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Recess Reading: National Security Resources

We gathered a few quick reads to catch you up to speed on pressing foreign conflicts and national security issues. Highlights from the guide are below and read it in its entirety here.


New 9/11 Commission Recommendations

Ten years ago, the members of the National Commission on Terrorist Attacks Upon the United States, issued The 9/11 Commission Report, the official account of the horrific attacks of September 11, 2001. A decade later, they reconvened, as private citizens, to reflect on the changes of the past decade and the emerging threats we face as a country. In recent months, they have spoken with some of the country’s most senior current and recently retired national security leaders.

Read the one-page summary of the 9/11 Commission’s recommendations.

Boko Haram

The horrific kidnapping of hundreds of Nigerian school girls earlier this year has drawn international attention to and condemnation of the terrorist group Boko Haram. While the current crisis has brought a global focus on this dangerous group, they have been engaged in terrorist activities for a number of years. In BPC’s September 2013 Threat Assessment, the Homeland Security Project identified previous deadly attacks perpetrated by the more than a decade-old organization and outlined their focus on creating Sharia law throughout Nigeria. Here are some key facts about the group that appear in BPC’s report.

Read key facts about Boko Haram.



Who’s in Iraq? Why are there various names for the terror group in Iraq?

The terrorist group marching through Iraq and slowly taking control of large swaths of the country has been referred to by a variety of names by our government officials, the media and foreign policy experts. These include the Islamic State of Iraq and Syria (ISIS), the Islamic State of Iraq and al-Sham (ISIS), and the Islamic State of Iraq and the Levant (ISIL).

Read the FAQs here.

ISIS and U.S. Cooperation with Regional Actors

The surge by the extremists of the Islamic State in Iraq and al-Sham (ISIS) into Iraq threatens to dismember the country and create a Sunni Islamist state that could become a training ground for a new generation of terrorists. Addressing this threat will require more than simply reversing ISIS’s territorial gains and pushing them out of Iraq. It will require a political decision by Iraq’s major ethno-sectarian groups—the Sunnis, Shias and Kurds—to stay, and govern, together. But the military dimension of the Iraqi crisis cannot be overlooked. It, too, will require coalition building, as the Iraqi Army struggles to contain ISIS on its own. With the United States already deciding that its military contribution will be limited to training and advising it will have to look for other regional partners willing to shoulder some of the burden. In doing so, it is important to remember that in the Middle East, the enemy of your enemy may still be your enemy.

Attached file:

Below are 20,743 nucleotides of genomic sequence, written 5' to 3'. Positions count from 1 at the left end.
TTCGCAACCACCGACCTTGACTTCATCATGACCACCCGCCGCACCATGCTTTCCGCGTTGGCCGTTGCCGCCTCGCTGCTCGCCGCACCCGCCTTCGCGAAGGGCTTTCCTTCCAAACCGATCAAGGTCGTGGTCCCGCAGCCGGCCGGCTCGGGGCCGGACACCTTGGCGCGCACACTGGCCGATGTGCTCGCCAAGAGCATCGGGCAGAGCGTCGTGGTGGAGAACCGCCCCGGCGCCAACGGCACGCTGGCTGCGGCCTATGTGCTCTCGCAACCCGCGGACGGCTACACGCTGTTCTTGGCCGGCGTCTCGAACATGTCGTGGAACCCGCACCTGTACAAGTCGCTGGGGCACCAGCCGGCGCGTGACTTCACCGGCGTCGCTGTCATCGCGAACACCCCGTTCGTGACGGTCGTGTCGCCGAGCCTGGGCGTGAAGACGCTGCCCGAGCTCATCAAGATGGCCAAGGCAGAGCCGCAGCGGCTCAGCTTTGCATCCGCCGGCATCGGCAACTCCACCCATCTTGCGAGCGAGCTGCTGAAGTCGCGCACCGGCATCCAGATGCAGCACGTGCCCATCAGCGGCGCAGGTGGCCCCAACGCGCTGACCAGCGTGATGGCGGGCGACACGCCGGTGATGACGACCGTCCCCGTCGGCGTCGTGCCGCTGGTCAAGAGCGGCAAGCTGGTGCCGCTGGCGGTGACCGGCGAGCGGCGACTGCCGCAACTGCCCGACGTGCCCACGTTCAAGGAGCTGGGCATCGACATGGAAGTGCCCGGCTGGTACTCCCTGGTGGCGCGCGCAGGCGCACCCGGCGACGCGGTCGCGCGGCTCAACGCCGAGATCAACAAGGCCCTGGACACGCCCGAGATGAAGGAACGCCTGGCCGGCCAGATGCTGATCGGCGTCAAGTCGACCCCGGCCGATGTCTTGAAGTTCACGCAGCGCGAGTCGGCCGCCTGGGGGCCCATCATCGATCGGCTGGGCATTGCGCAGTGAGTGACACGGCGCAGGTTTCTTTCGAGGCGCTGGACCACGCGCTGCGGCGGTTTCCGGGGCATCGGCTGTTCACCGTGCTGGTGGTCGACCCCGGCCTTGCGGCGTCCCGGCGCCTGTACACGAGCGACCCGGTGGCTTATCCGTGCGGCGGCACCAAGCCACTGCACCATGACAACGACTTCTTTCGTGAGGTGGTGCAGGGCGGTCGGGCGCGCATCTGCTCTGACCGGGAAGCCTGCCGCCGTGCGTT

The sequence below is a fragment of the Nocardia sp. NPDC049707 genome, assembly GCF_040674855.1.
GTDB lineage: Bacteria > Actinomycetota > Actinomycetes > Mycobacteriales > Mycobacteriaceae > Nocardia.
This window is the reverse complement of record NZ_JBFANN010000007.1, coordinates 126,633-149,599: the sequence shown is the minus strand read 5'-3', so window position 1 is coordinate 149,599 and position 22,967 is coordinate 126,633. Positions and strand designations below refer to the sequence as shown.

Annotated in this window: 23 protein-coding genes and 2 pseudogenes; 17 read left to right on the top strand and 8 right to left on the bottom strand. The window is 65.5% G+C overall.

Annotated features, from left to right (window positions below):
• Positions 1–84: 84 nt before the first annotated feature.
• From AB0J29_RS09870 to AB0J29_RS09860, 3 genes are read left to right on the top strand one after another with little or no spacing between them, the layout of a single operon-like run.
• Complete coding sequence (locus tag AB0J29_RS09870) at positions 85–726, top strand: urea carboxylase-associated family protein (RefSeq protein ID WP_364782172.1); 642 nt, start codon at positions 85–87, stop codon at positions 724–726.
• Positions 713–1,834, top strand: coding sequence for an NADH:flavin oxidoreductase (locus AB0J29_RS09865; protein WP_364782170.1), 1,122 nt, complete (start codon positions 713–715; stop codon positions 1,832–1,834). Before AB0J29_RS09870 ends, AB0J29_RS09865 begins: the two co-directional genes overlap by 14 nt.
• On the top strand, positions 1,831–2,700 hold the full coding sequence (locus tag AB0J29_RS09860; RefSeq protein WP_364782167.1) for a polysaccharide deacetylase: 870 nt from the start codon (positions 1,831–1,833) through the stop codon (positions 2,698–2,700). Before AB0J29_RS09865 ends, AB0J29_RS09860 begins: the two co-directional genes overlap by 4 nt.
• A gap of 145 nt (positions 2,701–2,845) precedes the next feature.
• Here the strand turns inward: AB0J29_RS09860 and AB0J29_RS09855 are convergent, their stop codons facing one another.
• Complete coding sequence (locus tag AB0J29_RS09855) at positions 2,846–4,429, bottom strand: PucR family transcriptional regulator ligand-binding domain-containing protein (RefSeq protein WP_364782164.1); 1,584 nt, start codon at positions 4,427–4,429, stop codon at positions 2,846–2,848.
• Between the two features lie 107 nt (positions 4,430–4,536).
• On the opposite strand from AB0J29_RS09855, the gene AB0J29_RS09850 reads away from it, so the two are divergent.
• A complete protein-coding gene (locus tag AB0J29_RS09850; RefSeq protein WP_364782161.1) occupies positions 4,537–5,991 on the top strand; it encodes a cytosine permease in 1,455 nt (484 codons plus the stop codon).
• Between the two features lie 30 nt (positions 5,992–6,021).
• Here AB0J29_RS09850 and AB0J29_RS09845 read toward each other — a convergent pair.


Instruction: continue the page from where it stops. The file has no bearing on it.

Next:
Read the summary here.

ISIS and U.S. Cooperation with Regional Alliances

On June 10, the Islamic State of Iraq and Syria (ISIS) seized control of Mosul, Iraq’s second largest city, as well as Tikrit, and is now steadily advancing towards Baghdad. The ascendancy of this extremist organization—which had been excommunicated from al Qaeda earlier this year—has profound implications for the security and stability of the region. It also exposes just how fractured and unsettled the Middle East is.

Read the summary here.

Iran nuclear deal

Evaluating a Nuclear Deal with Iran

BPC released an infographic and analysis that shows what would constitute an acceptable nuclear deal with Iran as the Joint Plan of Action (JPA) deadline approaches this weekend. The visual shows various ideas of what a “good” outcome could consist of and the analysis expands on the options.

Read the analysis here.

View and print the infographic here.


4 Critical Issues to Watch in Turkey

BPC has identified four critical issues to monitor that would indicate the path that Prime Minister Erdoğan’s government intends to take: 1) electoral irregularities 2) social media bans 3) the pending intelligence law and 4) relations with Israel. With the elections now several months behind us, we evaluate the AKP’s recent actions in each of these areas.

Read the brief here.

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